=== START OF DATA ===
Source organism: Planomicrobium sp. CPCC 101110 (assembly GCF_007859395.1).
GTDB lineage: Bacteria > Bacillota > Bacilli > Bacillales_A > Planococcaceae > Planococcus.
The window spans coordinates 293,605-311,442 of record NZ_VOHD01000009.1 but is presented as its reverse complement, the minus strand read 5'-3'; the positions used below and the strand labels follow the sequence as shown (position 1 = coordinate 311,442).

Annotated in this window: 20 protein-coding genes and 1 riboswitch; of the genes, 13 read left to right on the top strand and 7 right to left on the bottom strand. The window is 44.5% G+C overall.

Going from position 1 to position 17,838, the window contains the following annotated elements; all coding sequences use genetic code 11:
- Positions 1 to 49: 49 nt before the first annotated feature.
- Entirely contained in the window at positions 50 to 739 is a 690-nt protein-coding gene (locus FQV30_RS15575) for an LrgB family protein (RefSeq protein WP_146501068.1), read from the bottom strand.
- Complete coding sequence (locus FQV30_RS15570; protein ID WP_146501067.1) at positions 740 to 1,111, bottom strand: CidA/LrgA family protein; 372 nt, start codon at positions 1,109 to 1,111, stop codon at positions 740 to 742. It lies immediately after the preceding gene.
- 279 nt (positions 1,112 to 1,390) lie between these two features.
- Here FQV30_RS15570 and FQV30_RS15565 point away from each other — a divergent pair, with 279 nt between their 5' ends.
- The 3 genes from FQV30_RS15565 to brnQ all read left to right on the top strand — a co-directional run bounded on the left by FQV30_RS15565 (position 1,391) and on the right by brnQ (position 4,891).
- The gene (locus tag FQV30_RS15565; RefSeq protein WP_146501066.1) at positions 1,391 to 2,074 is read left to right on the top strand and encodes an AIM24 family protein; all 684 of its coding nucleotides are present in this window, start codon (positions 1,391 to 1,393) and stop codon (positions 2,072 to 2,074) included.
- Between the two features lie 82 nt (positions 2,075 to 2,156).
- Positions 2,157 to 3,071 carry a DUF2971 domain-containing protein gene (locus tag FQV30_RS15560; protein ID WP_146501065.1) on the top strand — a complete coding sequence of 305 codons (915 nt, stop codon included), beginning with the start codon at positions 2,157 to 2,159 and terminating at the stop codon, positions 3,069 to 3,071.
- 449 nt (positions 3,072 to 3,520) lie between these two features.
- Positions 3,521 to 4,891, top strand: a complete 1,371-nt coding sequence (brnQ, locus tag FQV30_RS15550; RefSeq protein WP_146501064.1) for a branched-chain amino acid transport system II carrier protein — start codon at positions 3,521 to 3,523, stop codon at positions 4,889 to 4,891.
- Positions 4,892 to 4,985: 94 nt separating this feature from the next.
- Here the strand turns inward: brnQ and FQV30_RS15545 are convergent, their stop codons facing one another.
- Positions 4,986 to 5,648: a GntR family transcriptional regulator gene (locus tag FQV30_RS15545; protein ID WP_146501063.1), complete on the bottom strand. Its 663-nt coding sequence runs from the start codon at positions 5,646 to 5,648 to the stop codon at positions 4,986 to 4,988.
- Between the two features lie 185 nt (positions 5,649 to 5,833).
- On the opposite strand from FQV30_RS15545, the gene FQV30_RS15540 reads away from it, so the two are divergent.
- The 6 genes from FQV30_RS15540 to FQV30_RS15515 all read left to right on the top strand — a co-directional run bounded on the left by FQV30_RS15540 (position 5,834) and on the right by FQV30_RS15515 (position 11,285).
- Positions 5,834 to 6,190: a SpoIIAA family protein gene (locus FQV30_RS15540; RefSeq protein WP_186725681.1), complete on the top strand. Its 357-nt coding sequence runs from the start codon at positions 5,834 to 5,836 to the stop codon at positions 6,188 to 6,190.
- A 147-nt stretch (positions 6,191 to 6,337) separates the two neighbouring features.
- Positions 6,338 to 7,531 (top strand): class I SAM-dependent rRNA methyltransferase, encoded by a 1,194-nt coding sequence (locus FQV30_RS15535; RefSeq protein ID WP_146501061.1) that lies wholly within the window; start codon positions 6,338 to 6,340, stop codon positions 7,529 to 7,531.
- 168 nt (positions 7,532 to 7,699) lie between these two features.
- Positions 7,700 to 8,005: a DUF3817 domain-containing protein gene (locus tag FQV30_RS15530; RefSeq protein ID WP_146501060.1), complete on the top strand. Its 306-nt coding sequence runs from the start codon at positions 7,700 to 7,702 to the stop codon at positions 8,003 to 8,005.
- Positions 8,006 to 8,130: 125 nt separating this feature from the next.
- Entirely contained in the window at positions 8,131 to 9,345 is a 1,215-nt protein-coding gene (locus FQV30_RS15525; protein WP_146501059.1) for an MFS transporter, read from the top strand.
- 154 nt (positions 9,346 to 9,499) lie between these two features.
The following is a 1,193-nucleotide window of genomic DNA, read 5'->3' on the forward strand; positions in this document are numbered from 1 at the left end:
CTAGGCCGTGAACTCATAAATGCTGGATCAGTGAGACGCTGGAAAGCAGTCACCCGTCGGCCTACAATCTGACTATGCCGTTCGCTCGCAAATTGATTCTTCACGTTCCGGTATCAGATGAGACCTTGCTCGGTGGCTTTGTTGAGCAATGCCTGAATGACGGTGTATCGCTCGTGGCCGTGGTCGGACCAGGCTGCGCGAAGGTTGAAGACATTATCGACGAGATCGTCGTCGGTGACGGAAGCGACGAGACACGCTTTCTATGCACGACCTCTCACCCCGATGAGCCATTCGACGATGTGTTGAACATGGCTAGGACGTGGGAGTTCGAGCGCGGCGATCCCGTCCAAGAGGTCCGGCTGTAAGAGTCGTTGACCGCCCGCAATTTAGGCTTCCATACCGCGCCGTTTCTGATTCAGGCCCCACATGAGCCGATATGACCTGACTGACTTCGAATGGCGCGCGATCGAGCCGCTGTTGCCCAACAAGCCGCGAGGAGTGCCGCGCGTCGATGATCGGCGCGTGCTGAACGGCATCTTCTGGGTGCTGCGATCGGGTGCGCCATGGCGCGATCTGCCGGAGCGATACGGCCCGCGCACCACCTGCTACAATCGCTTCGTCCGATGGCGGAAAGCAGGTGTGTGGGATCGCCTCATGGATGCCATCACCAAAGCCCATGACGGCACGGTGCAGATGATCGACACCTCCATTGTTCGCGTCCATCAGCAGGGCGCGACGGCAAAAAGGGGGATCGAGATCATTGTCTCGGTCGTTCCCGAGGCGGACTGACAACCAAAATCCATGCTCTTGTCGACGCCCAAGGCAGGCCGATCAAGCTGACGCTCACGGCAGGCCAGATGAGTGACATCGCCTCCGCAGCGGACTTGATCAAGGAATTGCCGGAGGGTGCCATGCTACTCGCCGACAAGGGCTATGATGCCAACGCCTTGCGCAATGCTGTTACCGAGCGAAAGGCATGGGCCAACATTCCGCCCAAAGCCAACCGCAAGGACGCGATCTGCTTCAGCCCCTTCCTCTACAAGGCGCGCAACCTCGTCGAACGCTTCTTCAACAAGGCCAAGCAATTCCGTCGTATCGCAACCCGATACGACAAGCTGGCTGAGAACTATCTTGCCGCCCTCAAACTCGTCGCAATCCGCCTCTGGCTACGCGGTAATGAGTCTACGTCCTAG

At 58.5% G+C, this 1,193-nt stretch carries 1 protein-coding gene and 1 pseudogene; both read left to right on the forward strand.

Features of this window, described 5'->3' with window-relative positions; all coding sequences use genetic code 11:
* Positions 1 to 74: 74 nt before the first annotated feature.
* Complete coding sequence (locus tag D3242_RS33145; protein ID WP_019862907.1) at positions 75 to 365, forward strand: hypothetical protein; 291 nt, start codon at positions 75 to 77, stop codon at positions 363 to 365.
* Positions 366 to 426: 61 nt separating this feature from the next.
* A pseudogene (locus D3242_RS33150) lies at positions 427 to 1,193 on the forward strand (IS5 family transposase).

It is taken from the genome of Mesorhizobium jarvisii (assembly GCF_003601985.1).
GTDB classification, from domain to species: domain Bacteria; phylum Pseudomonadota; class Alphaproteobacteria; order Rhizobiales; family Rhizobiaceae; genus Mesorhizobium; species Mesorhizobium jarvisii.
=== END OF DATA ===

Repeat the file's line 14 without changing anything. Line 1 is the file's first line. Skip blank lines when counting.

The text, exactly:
- Positions 2,157 to 3,071 carry a DUF2971 domain-containing protein gene (locus tag FQV30_RS15560; protein ID WP_146501065.1) on the top strand — a complete coding sequence of 305 codons (915 nt, stop codon included), beginning with the start codon at positions 2,157 to 2,159 and terminating at the stop codon, positions 3,069 to 3,071.